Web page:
‘Let’s pay attention to our boys and young men’

Minister Persaud urges on the occasion of International Day of the Boy Child

I must say that I find the observance of International Day of the Boy Child today not only significant, but timely. I say this on account of the experience we’ve garnered with our boys and young men recently and the data that we’ve scrutinised for the year so far.

I’m sure you’ll agree with me that the tendency has been to pay more attention to the girls and protect them, while we show less consideration to the boys. While it is true that more girls are abused, sexually and otherwise, let’s not be deceived into thinking that the same thing doesn’t happen to boys.  

According to the latest statistics available to us, 635 girls were abused for the first quarter of this year alone, but an alarming number of boys were also abused – 404.

The types of abuse reported include physical, sexual, verbal, neglect, and abandonment.

As far as boys are concerned, let me share with you that for the age range of 0-3 years old, 110 boys were abused; 4-7 years old, 95 boys; 8-13 years old, 147 boys; and 14-18 years old, 52 boys.

It is for this reason that the systems we are putting in place to deal with child abuse are for both boys and girls.

The Ministry’s Child Care and Protection Agency, quite ably headed by Ms. Ann Greene, has been working to promote more awareness of the issue.

It’s true that our boys are hurting and they need us. While they are also groomed for sexual abuse, we don’t get them to talk easily about it.

I would like to appeal to parents to pay attention to the safety of their boy children, their education and the messages that boys receive very early in life about respecting females and using dialogue to resolve conflict.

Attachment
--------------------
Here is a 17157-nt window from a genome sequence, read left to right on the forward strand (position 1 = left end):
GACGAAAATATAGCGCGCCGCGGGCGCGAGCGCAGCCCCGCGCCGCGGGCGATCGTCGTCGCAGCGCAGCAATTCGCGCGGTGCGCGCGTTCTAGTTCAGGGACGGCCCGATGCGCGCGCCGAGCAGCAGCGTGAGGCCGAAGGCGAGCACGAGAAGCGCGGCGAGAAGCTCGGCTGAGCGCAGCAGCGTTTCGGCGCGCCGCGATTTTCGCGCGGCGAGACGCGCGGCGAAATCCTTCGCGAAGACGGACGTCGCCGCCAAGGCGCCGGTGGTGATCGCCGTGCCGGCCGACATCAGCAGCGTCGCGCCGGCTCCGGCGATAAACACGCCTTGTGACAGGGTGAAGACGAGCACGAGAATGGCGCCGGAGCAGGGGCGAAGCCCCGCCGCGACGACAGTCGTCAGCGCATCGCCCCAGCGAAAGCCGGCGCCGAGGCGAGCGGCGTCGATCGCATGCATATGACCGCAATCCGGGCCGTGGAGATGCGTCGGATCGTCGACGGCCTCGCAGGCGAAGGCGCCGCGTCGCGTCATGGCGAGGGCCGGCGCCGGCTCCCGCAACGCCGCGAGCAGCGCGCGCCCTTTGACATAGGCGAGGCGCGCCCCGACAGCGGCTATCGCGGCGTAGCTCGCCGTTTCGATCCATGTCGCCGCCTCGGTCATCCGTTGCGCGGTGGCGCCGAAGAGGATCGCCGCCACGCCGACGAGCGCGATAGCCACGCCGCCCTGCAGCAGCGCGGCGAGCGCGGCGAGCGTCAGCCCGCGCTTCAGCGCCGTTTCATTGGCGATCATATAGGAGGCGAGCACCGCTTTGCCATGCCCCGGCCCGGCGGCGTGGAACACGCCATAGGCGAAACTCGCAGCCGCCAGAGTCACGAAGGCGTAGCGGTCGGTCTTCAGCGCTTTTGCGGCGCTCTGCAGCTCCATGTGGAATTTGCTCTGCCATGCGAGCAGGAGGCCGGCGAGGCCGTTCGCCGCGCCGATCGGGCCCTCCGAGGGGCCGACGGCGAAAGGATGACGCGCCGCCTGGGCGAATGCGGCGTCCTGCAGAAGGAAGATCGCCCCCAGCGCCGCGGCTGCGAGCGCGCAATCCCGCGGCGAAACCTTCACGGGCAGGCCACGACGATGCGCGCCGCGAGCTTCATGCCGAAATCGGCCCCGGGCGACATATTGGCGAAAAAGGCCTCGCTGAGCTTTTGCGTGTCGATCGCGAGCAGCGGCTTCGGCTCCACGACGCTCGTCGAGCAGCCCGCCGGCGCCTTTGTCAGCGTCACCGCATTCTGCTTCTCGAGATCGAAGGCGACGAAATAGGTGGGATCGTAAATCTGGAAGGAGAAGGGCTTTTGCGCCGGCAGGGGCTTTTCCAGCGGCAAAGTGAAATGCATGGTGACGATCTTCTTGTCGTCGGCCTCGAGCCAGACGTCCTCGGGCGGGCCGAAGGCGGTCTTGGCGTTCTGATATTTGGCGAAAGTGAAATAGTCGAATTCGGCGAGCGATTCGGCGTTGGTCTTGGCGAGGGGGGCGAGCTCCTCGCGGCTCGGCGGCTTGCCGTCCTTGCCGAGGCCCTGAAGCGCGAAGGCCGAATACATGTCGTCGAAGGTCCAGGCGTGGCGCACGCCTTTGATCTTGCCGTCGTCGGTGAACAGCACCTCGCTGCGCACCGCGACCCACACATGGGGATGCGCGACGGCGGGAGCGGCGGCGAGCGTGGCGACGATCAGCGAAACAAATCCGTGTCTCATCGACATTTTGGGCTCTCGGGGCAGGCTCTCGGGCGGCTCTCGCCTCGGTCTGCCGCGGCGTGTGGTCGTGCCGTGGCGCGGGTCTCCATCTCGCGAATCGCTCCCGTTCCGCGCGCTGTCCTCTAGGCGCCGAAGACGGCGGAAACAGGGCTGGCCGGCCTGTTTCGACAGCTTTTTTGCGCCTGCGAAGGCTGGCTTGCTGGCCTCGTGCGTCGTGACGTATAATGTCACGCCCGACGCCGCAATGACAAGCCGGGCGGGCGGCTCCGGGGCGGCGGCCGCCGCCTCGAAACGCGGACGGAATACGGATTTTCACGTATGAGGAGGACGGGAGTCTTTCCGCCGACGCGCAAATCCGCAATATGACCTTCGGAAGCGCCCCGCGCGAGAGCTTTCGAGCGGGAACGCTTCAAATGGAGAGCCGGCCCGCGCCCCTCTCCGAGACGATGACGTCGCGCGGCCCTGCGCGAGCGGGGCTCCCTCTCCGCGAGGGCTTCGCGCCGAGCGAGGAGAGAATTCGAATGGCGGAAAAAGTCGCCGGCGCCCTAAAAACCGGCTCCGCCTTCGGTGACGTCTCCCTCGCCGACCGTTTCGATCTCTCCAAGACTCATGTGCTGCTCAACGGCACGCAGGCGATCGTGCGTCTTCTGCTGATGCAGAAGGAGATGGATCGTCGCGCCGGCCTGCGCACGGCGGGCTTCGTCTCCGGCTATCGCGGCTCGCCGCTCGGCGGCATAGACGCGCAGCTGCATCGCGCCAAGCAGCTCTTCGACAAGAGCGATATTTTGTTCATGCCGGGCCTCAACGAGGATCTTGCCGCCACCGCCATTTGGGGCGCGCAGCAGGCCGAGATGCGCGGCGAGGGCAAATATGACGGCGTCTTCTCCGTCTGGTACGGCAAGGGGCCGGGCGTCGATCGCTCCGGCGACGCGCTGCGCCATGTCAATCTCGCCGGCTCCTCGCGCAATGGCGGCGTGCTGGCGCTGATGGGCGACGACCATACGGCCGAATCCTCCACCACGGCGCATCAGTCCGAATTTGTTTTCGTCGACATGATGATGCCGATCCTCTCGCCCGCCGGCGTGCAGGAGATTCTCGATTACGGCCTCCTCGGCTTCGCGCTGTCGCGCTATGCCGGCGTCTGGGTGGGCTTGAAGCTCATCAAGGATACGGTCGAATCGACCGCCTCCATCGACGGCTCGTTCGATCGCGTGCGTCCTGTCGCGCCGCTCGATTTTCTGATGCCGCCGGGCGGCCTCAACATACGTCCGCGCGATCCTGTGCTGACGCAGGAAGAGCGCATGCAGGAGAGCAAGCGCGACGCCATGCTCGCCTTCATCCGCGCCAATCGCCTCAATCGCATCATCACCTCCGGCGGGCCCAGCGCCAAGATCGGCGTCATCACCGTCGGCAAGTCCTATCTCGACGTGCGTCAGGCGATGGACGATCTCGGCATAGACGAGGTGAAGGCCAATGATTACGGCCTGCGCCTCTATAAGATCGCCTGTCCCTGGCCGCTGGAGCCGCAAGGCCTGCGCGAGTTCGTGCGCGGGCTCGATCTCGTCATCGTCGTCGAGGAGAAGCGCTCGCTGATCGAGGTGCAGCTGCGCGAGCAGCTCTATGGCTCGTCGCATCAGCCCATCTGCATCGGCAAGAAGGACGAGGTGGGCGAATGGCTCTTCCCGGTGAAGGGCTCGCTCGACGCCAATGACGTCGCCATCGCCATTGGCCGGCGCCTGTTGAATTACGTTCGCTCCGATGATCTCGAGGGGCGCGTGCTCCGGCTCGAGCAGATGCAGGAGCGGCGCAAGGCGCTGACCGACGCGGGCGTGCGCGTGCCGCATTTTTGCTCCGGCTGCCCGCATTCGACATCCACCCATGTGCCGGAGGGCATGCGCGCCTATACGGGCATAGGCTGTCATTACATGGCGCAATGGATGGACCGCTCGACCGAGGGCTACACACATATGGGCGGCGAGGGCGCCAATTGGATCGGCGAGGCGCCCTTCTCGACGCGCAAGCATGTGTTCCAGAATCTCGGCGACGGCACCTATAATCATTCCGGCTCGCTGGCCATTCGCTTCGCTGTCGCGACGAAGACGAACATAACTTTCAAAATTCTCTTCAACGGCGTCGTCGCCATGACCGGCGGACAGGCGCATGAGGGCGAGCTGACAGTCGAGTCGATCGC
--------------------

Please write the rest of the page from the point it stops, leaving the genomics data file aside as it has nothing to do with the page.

It is also equally important for boys to be exposed to both positive male and female role models in their foundation years.

Many boys have had to shoulder responsibilities very early in single-parent homes in the absence of fathers and this impacts on their later relationships and choices.  It is also known that less boys are pursuing tertiary level education as compared to girls and this has created a shift in the workforce.

The point is while we will be working consistently to empower girls through the Ministry, boys will benefit also from access to developmental opportunities and engagement as we recognise that they must be engaged early to counter escalating issues of domestic violence, crime, substance abuse, and unhealthy self-perceptions and coping mechanisms.

I encourage parents to pay attention to their sons and ensure that they receive positive messages on self-awareness, relationships and conflict resolution, to encourage ambition and healthy development goals.

We at the Ministry care deeply about these issues and we stand ready to help the best way we can. Happy International Day of the Boy Child!


COVID-19 Alert!

Coronavirus disease spreads primarily through contact with an infected person when they cough or sneeze. It also spreads when a person touches a surface or object that has the virus on it, then touches their eyes, nose, or mouth. We urge citizens to practice good hygiene and social or physical distancing also adhere to the guidelines provided by the Ministry of Health, Guyana.